What do successful elementary leaders perceive that they do that promotes academic success of at-risk students?

UNCG Author/Contributor (non-UNCG co-authors, if there are any, appear on document)
Norma Jean H. Maness (Creator)
The University of North Carolina at Greensboro (UNCG )
Web Site: http://library.uncg.edu/
Carl Lashley

Abstract: High school dropouts are an ongoing concern in North Carolina. Although improvements have been made in recent years, 13,488 North Carolina students did not complete high school in 2011-2012 (Public Schools of North Carolina Consolidated Report, 2011-2012). This research study seeks to identify common, specific characteristics, strategies, and techniques that effective elementary school administrators demonstrate that they perceive increases the learning of at risk students. A multisite case study was implemented utilizing multiple interviews, observations, and document analysis in order to provide an accurate portrayal of actual characteristics, strategies, and techniques employed by different elementary administrators who have been proven to be successful with at risk students. Data from four elementary principals was triangulated in order to identify common characteristics, behaviors, and strategies for each of the principals identified as successful with at-risk elementary students. Presentation of findings is reported through a description of common perceptions of dropouts and instructional and non-instructional perspectives that positively impact at-risk students. Common principal perceptions of at risk students include low academics, lack of parental support, lack of vision/motivation, and limited or negative home environment. Elementary school administrators' instructional perspectives that positively impacted at-risk students included areas such as curriculum focus, instructional monitoring, high expectations for staff and students, and specific instructional strategies. Elementary school administrators' non-instructional perspectives that positively impacted at-risk students were relationships with all stakeholders, open communication, and motivational, non-instructional activities. The intent of this study was to provide educational leaders and preparation programs perceived characteristics, strategies, and techniques that were common among elementary principals who were identified as being effective with at-risk students. As a supervisor of elementary principals, my research has focused on the most important qualities of effective administrators who strive to be successful with at-risk students.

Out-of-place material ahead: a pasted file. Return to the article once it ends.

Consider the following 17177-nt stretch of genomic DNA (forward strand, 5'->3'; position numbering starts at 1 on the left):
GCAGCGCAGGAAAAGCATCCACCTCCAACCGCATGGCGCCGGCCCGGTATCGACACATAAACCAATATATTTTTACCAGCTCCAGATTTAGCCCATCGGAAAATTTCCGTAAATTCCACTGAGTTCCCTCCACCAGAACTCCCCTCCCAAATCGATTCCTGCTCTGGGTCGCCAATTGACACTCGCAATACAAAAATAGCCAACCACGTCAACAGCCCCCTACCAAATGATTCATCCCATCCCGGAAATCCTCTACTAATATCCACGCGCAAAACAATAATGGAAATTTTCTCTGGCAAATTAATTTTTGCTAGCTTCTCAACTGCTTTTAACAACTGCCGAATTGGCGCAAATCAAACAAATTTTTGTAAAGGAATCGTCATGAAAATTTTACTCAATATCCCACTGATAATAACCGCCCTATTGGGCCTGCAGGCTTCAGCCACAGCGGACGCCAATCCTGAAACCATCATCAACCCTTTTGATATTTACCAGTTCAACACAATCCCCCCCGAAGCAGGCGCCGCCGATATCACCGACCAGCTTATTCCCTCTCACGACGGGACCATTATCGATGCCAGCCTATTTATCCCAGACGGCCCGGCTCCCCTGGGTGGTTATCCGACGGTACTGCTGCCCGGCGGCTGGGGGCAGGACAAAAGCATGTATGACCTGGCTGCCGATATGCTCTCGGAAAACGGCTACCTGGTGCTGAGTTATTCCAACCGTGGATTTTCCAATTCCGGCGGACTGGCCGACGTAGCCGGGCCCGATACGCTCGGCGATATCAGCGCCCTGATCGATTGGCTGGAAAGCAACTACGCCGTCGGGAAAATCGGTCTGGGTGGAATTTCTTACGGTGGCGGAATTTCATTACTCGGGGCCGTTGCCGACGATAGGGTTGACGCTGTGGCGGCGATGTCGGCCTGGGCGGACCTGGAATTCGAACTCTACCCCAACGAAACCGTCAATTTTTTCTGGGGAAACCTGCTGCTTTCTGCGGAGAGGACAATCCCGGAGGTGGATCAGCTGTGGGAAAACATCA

Additional Information

Language: English
Date: 2013
At-Risk Students, Effective School Leaders, Elementary Administrators
Children with social disabilities $x Education $z North Carolina
Elementary school principals $z North Carolina $v Case studies
Elementary school administration $z North Carolina $v Case studies

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